Sharing the road with large trucks can be extremely dangerous, as I have written about in a number of previous blog posts. Fatigued truck drivers and those who drive under the influence of drugs and/or alcohol have been a leading cause of car accidents involving large semi-trucks and motorist fatalities. Luckily, the Federal Motor Carrier Safety Administration (FMCSA) has in place numerous required safety regulations aimed at limiting unsafe truck driving practices. These rules include maximum driving hours that a truck driver may be on the road for without resting and strict drug/alcohol testing procedures.

For the past three (3) years, the FMCSA has been cracking down on its enforcement of drug and alcohol testing. This was due to the fact that since 2013, there was an overall increase nationwide in the number of intoxicated truck drivers on the road. Accordingly, the FMCSA required that at least 50% of the average number of drivers working for any trucking company be randomly drug and alcohol tested throughout the year.  

However, the most recent statistics show that as a result of the FMCSA crackdown, there has been a decrease in the number of intoxicated truck drivers on the road. In response, the new 2016 FMCSA regulations only require that 25% of the average number of drivers undergo random drug and alcohol screening. Though the requirements have been reduced by half, this is still 15% greater than the lowest minimum requirement possible – 10% of the average number of truck driver positions.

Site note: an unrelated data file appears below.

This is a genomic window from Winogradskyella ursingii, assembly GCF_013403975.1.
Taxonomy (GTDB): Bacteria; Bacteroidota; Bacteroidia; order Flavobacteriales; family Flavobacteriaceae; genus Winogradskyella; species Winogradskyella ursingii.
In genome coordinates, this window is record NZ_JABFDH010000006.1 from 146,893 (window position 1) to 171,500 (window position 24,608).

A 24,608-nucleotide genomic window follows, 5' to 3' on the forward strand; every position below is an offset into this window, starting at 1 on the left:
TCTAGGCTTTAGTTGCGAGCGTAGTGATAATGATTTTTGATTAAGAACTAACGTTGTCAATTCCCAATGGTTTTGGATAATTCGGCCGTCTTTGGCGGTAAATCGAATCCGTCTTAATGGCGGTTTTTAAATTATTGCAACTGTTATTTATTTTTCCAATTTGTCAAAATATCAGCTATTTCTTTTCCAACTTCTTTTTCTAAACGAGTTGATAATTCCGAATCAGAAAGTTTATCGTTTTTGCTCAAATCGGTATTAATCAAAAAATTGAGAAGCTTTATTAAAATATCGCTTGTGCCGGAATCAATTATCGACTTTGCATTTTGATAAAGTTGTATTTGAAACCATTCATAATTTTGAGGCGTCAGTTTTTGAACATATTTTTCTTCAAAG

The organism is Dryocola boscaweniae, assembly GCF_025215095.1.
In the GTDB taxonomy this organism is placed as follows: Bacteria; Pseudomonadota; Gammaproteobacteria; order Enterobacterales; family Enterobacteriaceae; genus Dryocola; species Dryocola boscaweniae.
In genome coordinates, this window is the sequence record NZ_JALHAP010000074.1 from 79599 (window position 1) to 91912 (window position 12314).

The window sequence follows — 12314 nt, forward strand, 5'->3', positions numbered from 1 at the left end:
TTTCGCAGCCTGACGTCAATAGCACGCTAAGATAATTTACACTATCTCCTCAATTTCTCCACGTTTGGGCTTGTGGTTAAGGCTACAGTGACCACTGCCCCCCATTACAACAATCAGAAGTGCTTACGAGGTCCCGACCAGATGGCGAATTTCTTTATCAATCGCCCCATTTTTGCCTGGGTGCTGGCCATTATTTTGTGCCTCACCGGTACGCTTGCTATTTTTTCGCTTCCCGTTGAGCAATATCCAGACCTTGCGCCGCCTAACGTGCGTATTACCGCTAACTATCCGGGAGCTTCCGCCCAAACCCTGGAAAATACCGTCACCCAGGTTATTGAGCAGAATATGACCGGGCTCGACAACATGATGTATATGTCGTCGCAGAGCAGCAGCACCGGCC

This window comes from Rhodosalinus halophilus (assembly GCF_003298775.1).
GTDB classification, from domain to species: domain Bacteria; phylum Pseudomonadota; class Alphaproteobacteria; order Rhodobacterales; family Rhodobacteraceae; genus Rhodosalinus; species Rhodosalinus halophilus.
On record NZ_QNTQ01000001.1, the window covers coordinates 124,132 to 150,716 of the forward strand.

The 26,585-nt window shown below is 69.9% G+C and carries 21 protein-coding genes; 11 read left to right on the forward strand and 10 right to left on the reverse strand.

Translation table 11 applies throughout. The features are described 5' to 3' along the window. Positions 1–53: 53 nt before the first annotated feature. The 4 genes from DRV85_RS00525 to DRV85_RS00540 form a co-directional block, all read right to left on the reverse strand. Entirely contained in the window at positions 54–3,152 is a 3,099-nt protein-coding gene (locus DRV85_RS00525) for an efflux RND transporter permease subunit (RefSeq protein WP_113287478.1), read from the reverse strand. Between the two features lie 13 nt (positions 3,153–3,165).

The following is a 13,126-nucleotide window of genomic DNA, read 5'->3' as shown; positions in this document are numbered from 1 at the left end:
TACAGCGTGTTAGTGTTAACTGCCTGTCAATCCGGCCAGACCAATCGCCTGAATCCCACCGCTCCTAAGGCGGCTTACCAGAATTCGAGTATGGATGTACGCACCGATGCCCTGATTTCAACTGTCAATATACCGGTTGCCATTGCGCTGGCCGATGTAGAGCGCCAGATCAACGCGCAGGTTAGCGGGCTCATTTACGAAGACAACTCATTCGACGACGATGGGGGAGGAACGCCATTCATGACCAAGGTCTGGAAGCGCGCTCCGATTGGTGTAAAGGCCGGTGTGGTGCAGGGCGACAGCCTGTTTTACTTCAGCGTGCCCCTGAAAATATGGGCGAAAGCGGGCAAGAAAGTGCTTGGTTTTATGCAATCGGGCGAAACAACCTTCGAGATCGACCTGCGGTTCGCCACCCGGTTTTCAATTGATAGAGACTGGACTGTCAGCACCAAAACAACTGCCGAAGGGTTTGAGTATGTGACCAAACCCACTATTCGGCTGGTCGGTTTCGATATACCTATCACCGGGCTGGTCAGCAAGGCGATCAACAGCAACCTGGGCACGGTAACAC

Despite the new decrease in mandatory drug and alcohol screening requirements, these are just minimum standards established by the FMCSA. In addition to the fact that employers of truck drivers can voluntarily impose more frequent random drug and alcohol testing of its drivers (and often times do), there are a number of situations in which the FMCSA regulations mandate drug and alcohol testing. These situations include when truck drivers are involved in accidents that cause the death or serious bodily injury of another. Employers may also require drug testing of any driver who appears to be intoxicated or is acting strangely or suspiciously.

While we all hope that every driver on the road remains drug and alcohol free while driving, it is always best to practice defensive driving skills and be cautious when sharing the road – particularly with large semi-trucks and commercial vehicles. 

If you or a loved one has been injured as the result of a collision with a large truck, you should consult with an experienced personal injury attorney right away. The knowledgeable personal injury attorneys at Murphy & Garner, LLC can help you and your family recover after an accident by working to get you the compensation you deserve.

Call us today for a free consultation at (678) 563-1584, or visit us online.